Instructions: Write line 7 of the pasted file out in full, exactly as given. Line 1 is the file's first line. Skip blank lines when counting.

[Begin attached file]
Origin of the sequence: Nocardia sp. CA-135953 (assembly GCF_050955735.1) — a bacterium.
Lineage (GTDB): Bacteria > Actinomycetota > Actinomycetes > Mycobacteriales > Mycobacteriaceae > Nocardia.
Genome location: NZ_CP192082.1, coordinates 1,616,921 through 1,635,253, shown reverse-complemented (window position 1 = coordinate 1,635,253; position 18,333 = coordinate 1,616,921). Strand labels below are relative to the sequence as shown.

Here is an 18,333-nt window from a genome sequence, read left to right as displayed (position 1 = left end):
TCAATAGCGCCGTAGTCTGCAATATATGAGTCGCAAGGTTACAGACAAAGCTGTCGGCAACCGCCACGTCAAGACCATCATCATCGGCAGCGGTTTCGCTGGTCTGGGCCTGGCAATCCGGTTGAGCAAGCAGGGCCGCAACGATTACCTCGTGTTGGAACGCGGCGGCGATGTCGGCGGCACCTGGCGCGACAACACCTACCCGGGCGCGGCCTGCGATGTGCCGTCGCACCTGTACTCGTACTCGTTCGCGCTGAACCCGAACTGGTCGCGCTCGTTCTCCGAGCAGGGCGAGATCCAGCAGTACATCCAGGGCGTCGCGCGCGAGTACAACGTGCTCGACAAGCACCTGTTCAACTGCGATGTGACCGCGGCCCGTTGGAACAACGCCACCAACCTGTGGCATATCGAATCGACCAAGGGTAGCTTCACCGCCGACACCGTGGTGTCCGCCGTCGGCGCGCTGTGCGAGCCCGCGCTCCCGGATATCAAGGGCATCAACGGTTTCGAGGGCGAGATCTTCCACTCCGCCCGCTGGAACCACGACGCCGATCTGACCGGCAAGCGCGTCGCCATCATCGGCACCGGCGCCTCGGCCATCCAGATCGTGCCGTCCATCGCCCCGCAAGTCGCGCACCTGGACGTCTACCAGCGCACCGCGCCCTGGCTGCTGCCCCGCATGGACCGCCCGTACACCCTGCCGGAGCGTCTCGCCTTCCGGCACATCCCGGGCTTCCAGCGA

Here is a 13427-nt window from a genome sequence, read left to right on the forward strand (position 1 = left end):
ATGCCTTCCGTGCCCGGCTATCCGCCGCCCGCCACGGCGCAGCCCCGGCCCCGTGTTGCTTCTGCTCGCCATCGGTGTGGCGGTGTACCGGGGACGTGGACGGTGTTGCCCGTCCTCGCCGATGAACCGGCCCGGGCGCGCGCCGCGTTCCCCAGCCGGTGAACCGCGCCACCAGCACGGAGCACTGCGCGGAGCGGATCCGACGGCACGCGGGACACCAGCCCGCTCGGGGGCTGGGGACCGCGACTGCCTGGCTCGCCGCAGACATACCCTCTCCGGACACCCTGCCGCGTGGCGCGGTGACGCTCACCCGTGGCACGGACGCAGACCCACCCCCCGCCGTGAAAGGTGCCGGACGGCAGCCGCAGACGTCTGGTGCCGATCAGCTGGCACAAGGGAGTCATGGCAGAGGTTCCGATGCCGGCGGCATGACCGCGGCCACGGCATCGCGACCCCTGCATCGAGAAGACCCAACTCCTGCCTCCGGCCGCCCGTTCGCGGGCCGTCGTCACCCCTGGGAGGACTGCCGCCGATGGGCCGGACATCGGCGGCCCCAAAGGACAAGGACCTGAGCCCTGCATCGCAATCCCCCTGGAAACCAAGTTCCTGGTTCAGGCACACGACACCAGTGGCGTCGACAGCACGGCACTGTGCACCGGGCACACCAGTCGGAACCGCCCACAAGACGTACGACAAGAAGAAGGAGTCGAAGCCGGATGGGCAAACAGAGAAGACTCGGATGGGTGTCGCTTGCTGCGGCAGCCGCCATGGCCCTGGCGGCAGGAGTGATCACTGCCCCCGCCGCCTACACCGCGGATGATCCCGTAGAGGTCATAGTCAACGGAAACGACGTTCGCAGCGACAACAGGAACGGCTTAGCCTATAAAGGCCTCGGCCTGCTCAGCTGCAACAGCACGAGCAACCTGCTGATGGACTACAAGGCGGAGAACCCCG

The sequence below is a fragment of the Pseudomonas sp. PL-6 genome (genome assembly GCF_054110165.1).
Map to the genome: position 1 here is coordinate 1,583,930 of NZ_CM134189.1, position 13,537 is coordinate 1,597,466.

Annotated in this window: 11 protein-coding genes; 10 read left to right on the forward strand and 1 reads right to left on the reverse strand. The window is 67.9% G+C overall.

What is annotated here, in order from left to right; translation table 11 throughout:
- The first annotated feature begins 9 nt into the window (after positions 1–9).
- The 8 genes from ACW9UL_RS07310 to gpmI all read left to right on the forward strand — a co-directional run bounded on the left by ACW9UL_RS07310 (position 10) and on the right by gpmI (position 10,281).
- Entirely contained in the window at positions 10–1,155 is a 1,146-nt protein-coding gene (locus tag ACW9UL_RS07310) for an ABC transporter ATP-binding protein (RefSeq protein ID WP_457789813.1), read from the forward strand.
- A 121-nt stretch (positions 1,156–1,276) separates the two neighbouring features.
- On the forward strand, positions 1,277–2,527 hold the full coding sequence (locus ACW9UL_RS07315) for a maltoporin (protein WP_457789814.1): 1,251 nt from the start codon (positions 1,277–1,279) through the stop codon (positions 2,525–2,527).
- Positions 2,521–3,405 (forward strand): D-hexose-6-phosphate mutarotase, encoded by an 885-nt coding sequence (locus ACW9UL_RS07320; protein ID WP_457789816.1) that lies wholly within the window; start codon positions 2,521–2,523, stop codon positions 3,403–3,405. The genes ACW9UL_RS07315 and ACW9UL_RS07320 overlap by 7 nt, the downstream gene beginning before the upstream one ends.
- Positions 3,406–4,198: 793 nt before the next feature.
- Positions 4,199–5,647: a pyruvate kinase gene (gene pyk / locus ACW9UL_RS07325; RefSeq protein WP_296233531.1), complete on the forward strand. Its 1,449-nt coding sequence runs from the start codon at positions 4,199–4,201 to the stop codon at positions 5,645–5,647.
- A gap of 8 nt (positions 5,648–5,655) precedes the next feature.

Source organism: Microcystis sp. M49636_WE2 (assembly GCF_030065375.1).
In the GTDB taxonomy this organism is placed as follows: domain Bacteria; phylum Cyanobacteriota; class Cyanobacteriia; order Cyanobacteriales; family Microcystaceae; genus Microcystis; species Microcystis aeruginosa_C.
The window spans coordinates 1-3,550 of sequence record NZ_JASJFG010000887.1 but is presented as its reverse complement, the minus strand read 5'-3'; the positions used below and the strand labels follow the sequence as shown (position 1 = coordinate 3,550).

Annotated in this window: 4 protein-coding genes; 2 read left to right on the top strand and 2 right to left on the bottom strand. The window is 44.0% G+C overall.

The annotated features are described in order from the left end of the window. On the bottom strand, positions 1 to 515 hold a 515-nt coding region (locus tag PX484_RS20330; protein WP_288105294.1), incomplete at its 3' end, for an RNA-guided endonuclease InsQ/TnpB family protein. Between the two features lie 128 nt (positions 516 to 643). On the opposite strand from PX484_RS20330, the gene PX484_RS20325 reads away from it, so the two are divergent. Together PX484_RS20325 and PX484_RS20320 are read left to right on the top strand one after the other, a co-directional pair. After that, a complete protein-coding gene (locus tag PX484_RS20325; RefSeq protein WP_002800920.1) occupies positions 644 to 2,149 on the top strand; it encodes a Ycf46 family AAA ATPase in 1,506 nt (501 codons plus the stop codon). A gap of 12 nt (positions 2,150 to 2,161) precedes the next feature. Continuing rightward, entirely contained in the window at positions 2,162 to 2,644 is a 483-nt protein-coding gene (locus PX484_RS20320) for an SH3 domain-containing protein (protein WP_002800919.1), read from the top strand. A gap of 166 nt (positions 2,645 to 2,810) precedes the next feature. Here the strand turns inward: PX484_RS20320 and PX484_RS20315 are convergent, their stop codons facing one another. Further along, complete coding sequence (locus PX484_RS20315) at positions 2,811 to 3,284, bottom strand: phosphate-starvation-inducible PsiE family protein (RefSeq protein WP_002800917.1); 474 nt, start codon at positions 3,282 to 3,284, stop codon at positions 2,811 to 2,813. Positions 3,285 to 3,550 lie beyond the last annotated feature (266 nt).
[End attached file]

ATGCCTTCCGTGCCCGGCTATCCGCCGCCCGCCACGGCGCAGCCCCGGCCCCGTGTTGCTTCTGCTCGCCATCGGTGTGGCGGTGTACCGGGGACGTGGACGGTGTTGCCCGTCCTCGCCGATGAACCGGCCCGGGCGCGCGCCGCGTTCCCCAGCCGGTGAACCGCGCCACCAGCACGGAGCACTGCGCGGAGCGGATCCGACGGCACGCGGGACACCAGCCCGCTCGGGGGCTGGGGACCGCGACTGCCTGGCTCGCCGCAGACATACCCTCTCCGGACACCCTGCCGCGTGGCGCGGTGACGCTCACCCGTGGCACGGACGCAGACCCACCCCCCGCCGTGAAAGGTGCCGGACGGCAGCCGCAGACGTCTGGTGCCGATCAGCTGGCACAAGGGAGTCATGGCAGAGGTTCCGATGCCGGCGGCATGACCGCGGCCACGGCATCGCGACCCCTGCATCGAGAAGACCCAACTCCTGCCTCCGGCCGCCCGTTCGCGGGCCGTCGTCACCCCTGGGAGGACTGCCGCCGATGGGCCGGACATCGGCGGCCCCAAAGGACAAGGACCTGAGCCCTGCATCGCAATCCCCCTGGAAACCAAGTTCCTGGTTCAGGCACACGACACCAGTGGCGTCGACAGCACGGCACTGTGCACCGGGCACACCAGTCGGAACCGCCCACAAGACGTACGACAAGAAGAAGGAGTCGAAGCCGGATGGGCAAACAGAGAAGACTCGGATGGGTGTCGCTTGCTGCGGCAGCCGCCATGGCCCTGGCGGCAGGAGTGATCACTGCCCCCGCCGCCTACACCGCGGATGATCCCGTAGAGGTCATAGTCAACGGAAACGACGTTCGCAGCGACAACAGGAACGGCTTAGCCTATAAAGGCCTCGGCCTGCTCAGCTGCAACAGCACGAGCAACCTGCTGATGGACTACAAGGCGGAGAACCCCG